If you're looking to expand your remodeling company, investment banker Scott Sanderson has some advice for you. The managing director of Goldsmith Agio Helms, a Chicago investment banking firm, recently helped a remodeling company find funding for expansion through an equity firm.
Equity firms put private money to work for a company, but they are looking for growth and large returns. Sanderson says it's difficult for most remodeling companies to have access to equity firm funds. “If a remodeler is doing 10 projects per year at $100,000 each, with a volume of $1 million and a 15% profit margin, that is not a business model that is large enough or unique enough to access private equity,” he says. That company is better served by borrowing from their local bank.
However, if a firm has $80,000 in earnings with $8 million in revenue along with good systems, it may get the attention of one or more of the 1,300 private equity groups in the United States.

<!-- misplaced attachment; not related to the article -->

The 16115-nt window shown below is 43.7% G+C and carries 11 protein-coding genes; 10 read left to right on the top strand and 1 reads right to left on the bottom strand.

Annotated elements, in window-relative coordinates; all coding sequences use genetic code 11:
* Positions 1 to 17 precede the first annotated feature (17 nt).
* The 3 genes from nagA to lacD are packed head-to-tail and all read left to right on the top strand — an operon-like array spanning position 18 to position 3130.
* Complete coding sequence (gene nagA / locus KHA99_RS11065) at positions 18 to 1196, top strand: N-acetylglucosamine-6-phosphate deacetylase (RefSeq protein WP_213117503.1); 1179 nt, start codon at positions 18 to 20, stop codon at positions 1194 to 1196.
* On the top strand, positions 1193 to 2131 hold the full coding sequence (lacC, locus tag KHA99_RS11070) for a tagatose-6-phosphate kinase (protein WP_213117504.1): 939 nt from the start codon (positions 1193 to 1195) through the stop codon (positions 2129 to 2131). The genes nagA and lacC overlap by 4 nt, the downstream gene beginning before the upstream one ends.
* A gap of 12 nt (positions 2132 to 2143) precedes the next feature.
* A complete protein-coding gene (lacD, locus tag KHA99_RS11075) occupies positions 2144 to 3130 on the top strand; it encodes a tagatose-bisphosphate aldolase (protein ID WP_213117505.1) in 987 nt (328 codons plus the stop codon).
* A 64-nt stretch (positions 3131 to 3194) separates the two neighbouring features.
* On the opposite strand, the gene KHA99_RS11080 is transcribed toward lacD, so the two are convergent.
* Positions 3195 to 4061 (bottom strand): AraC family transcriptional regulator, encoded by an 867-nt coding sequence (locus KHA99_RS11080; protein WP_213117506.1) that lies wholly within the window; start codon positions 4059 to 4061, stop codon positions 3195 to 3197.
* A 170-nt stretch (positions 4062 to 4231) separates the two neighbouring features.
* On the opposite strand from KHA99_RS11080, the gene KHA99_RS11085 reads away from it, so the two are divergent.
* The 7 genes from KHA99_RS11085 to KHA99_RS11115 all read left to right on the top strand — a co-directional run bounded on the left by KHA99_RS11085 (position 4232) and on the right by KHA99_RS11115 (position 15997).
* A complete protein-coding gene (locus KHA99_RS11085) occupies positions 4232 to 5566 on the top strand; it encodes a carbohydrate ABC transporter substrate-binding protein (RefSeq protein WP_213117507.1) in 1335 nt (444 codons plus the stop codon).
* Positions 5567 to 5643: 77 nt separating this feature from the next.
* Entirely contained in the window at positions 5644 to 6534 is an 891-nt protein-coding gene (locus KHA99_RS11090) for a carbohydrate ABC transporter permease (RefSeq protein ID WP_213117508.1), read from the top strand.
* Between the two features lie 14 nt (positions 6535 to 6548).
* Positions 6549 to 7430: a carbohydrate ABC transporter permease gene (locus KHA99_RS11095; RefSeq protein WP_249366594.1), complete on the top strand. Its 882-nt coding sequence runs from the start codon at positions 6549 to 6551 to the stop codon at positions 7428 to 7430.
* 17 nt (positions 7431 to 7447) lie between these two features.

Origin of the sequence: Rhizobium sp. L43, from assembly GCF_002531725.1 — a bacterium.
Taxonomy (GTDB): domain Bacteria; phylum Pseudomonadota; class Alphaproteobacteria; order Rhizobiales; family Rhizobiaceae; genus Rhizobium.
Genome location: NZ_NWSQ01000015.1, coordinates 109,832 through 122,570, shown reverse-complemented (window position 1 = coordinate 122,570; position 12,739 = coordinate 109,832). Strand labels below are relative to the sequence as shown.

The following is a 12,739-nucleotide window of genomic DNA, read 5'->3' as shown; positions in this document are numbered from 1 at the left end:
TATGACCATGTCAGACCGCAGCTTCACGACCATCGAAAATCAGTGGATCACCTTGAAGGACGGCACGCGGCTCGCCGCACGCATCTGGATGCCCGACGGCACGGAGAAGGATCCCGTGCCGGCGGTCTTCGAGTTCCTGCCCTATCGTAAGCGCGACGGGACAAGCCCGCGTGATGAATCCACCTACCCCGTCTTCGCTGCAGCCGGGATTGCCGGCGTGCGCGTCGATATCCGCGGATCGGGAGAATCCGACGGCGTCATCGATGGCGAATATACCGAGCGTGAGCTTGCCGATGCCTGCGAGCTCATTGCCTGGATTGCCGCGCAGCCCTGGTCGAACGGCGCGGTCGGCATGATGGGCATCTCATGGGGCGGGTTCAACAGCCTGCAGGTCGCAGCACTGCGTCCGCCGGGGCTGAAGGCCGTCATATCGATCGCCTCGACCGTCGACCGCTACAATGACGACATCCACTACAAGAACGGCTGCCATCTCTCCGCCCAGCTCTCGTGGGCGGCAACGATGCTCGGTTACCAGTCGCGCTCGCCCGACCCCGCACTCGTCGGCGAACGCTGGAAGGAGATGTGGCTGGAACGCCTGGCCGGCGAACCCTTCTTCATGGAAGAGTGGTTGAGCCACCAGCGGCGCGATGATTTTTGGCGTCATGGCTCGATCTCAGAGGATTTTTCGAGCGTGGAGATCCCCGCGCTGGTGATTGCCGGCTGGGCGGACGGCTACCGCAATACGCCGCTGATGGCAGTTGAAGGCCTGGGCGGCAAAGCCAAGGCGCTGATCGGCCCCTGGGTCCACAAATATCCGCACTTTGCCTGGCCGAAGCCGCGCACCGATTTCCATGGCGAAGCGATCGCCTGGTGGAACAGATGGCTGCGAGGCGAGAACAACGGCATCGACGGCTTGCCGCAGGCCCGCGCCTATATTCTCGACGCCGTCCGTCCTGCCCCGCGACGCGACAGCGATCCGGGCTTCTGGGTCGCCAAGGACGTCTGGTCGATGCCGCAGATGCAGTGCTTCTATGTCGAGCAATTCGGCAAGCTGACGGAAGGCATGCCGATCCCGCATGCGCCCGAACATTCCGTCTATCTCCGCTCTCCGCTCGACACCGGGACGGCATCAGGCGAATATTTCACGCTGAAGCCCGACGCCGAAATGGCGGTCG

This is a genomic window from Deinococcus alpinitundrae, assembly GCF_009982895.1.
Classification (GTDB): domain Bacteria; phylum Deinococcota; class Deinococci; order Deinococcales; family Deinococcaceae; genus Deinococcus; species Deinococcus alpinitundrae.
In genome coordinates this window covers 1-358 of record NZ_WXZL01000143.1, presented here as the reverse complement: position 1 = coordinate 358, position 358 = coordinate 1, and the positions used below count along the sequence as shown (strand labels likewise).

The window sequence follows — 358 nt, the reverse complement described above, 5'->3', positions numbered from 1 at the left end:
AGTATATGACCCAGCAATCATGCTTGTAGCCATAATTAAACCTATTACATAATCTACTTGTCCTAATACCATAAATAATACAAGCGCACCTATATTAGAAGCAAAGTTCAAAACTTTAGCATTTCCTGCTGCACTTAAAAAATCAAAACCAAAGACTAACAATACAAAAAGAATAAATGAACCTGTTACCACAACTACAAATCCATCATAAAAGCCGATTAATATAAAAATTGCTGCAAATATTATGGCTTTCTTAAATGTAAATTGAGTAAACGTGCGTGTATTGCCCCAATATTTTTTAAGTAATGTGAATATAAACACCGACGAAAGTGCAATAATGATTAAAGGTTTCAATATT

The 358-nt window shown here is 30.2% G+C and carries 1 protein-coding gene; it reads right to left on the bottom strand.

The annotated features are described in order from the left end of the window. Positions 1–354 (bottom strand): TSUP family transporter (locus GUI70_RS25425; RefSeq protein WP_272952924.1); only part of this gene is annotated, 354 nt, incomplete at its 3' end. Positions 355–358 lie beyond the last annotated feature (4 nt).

Remodelers must also demonstrate that their company has the potential for growth or has a “better mousetrap,” Sanderson says. If you are in one market and want to expand to a nearby city, you have to show how you would grow and how that growth would benefit your financial partner. That is where the expertise of an investment banker is useful. “We collaborate with our client to present it to the market. Sometimes it's hard for an owner to do that while still running a business,” he says.
An investment banker will also know which equity firms to target. Some firms have Small Business Investment Corporations to encourage small business growth. A firm with around $1 million in volume can attract SBIC money but must demonstrate similar growth potential.
Once the partnership is set, the remodeler will report to a board of directors that has a fiduciary obligation to outside investors to make sure the owner is making good decisions. Sanderson cautions remodelers to choose their equity partner very carefully. “If you like entrepreneurship, you don't want someone who will put a brake on your good ideas,” Sanderson says.